European data watchdog, Wojciech Wiewiórowski, predicts a tough situation for United States-based artificial intelligence (AI) companies currently being investigated for alleged General Data Protection Regulation (GDPR) violations. The General Data Protection Regulation (GDPR) is a regulation on data protection and privacy for all individuals within the European Union (EU) and the European Economic Area (EEA). The regulation came into effect on May 25, 2018, giving citizens more control over their personal data while introducing stringent rules for companies handling such data.
In a recent interview with the MIT Technology Review, Wiewiórowski told the publication that the fast pace of development in the AI space means data protection regulators should be prepared for another scandal, invoking the Cambridge Analytica situation for reference. Cambridge Analytica, a political consulting firm, illicitly obtained data on millions of Facebook users and used it for political advertising.
The comments come after a tumultuous week for leading AI outfit OpenAI, creator of the massively popular GPT suite of products and services. The company’s suite of GPT services has been outright banned in Italy pending further information about its intent and ability to comply with GDPR, with similar actions pending in Ireland, France and Germany.
According to the European Union data watchdog, OpenAI currently finds itself between a European rock and a U.S. hard place, legally speaking. As regulators in the EU look to crack down, U.S. lawmakers could be eyeing the European prescription as a possible local template.
Under GDPR law, EU citizens are given the ability to opt out of data collection and, in the event a system outputs erroneous data, to have those errors corrected. However, some experts believe it will be next to impossible for developers to bring GPT and similar large language models (LLMs) in line with GDPR. One reason for this is that the data they’re trained on is often conflated, thus making individual data points inseparable from one another.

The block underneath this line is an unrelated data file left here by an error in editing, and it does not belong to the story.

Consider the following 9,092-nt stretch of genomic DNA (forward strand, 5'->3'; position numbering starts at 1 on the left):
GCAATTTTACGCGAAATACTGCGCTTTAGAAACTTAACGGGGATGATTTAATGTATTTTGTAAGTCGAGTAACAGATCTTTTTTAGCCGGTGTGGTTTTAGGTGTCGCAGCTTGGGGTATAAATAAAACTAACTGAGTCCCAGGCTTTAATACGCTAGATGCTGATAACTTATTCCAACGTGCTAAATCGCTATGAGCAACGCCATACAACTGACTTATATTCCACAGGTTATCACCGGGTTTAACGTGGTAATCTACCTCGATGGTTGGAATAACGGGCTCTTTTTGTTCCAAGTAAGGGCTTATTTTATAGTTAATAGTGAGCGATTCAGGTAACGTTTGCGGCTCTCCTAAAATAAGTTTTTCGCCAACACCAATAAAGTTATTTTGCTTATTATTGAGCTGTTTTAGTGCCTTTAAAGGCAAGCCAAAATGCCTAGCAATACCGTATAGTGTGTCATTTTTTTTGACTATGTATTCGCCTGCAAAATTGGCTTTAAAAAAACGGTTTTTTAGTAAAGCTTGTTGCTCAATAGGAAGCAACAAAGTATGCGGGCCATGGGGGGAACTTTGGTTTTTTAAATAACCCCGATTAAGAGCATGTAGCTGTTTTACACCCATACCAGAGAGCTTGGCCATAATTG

Wiewiórowski’s assessment, per the Technology Review article, is that this represents something like a worst-case scenario for companies such as OpenAI that rushed to deployment without a public plan to address privacy issues such as those regulated by GDPR. Citing a “big player” in the tech market, the data watchdog quipped that “the definition of hell is European legislation with American enforcement.”
OpenAI faces various official inquiries in Europe with deadlines approaching — April 30 in Italy, June 11 in Germany — and it remains unclear how the company intends to approach regulators’ privacy concerns.
Once again caught in the middle are those using products and services built on the back of the GPT API and other LLMs who can’t be sure how much longer those models will be legally available. Additionally, an outright ban under GDPR could have devastating consequences for Europeans using LLMs to power their businesses and individual projects, especially in the fintech market, where cryptocurrency exchanges, analysts and traders have embraced the new technology.
And, in the U.S., where many of the most dominant cryptocurrency and blockchain companies are headquartered, a similar ban could be a massive blow to the financial sector. As recently as April 25, analysts at financial services company JPMorgan Chase were saying that at least half of the gains in the S&P 500 index this year have been driven by ChatGPT.
If the U.S. takes up the European mantle and institutes privacy regulations in line with GDPR, both the traditional and cryptocurrency trading markets could face massive disruption.
The situation highlights the need for both AI developers and government regulators to take privacy regulations seriously. OpenAI’s CTO, Greg Brockman, has previously stated that government regulators should be “very involved” in regulating AI, suggesting that industry self-regulation might not be sufficient.
In conclusion, the AI industry should take privacy regulations seriously and work towards addressing compliance proactively, rather than facing potential legal action later. As AI regulation is still a very young field, it is yet to be seen how international cooperation in AI regulation will manifest. It is important to note that these regulations exist to help protect consumers and their personal data, and it is in everyone’s best interest to work towards compliance.